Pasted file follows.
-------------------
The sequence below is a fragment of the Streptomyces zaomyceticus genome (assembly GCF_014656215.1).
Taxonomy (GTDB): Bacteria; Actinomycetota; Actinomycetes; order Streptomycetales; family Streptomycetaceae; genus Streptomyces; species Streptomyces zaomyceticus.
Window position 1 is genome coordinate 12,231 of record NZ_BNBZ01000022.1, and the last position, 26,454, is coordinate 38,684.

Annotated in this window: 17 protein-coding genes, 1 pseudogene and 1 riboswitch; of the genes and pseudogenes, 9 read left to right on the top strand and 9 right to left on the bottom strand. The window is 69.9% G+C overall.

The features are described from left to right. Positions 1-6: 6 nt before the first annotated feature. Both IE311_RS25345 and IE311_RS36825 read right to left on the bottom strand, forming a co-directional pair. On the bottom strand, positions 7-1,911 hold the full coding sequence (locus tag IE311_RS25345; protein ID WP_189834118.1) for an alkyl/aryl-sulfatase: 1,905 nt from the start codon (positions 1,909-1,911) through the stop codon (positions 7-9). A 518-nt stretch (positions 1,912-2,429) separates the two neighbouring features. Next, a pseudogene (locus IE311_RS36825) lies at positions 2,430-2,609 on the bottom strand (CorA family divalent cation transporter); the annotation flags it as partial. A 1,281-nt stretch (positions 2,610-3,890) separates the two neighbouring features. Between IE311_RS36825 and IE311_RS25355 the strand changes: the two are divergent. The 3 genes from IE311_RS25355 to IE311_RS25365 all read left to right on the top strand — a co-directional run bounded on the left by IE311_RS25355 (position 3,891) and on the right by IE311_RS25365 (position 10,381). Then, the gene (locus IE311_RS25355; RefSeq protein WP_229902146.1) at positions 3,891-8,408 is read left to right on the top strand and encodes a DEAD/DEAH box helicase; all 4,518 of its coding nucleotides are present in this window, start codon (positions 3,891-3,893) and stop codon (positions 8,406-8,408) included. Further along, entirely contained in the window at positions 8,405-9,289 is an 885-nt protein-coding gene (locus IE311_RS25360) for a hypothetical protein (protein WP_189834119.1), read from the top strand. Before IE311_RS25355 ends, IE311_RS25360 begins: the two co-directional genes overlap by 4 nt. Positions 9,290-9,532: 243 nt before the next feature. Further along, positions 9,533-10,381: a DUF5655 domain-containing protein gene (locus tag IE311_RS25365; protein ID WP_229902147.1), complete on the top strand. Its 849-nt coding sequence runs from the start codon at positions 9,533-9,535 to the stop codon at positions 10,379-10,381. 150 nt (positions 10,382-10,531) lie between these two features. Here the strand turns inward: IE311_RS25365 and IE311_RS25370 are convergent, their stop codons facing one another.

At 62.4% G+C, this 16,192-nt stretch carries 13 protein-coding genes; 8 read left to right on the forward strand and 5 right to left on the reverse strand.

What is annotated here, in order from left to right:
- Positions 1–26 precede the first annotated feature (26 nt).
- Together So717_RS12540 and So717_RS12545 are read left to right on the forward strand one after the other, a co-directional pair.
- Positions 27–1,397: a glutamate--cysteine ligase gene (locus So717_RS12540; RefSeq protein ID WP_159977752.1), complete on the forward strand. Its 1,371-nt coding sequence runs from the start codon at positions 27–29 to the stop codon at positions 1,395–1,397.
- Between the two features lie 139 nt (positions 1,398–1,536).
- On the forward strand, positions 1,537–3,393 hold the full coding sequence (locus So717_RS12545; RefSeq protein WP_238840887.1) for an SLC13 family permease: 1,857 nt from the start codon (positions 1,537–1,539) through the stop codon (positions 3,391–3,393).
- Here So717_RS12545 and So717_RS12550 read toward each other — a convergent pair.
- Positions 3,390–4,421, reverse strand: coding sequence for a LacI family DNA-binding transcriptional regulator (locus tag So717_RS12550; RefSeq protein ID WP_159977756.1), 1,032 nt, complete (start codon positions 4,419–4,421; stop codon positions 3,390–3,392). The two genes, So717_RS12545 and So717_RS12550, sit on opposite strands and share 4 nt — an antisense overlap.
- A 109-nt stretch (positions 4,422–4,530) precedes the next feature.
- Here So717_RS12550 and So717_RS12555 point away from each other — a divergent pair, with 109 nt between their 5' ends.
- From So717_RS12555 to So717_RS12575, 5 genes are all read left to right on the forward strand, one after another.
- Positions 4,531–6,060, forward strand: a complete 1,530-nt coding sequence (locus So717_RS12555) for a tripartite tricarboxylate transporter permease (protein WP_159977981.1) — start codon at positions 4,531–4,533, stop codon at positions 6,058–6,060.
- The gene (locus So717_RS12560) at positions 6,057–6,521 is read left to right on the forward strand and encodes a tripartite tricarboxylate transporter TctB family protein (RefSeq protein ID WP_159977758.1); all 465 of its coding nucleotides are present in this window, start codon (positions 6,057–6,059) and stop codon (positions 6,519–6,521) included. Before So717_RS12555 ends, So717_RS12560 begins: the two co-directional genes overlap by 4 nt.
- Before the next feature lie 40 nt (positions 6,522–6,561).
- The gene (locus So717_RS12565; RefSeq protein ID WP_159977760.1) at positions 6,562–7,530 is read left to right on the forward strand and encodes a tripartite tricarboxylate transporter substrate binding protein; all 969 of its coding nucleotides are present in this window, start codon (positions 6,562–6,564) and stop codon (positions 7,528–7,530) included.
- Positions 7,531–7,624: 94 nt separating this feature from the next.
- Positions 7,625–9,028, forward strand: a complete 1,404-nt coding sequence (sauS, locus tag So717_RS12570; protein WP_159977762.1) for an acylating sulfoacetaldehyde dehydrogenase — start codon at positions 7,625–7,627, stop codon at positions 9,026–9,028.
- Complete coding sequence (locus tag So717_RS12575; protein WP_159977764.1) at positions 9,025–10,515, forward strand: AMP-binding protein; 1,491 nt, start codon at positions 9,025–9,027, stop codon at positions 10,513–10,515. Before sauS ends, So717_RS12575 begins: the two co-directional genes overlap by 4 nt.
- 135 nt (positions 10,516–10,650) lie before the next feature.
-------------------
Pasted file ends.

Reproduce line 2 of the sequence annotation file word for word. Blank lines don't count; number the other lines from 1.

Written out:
Taxonomy (GTDB): Bacteria; Actinomycetota; Actinomycetes; order Streptomycetales; family Streptomycetaceae; genus Streptomyces; species Streptomyces zaomyceticus.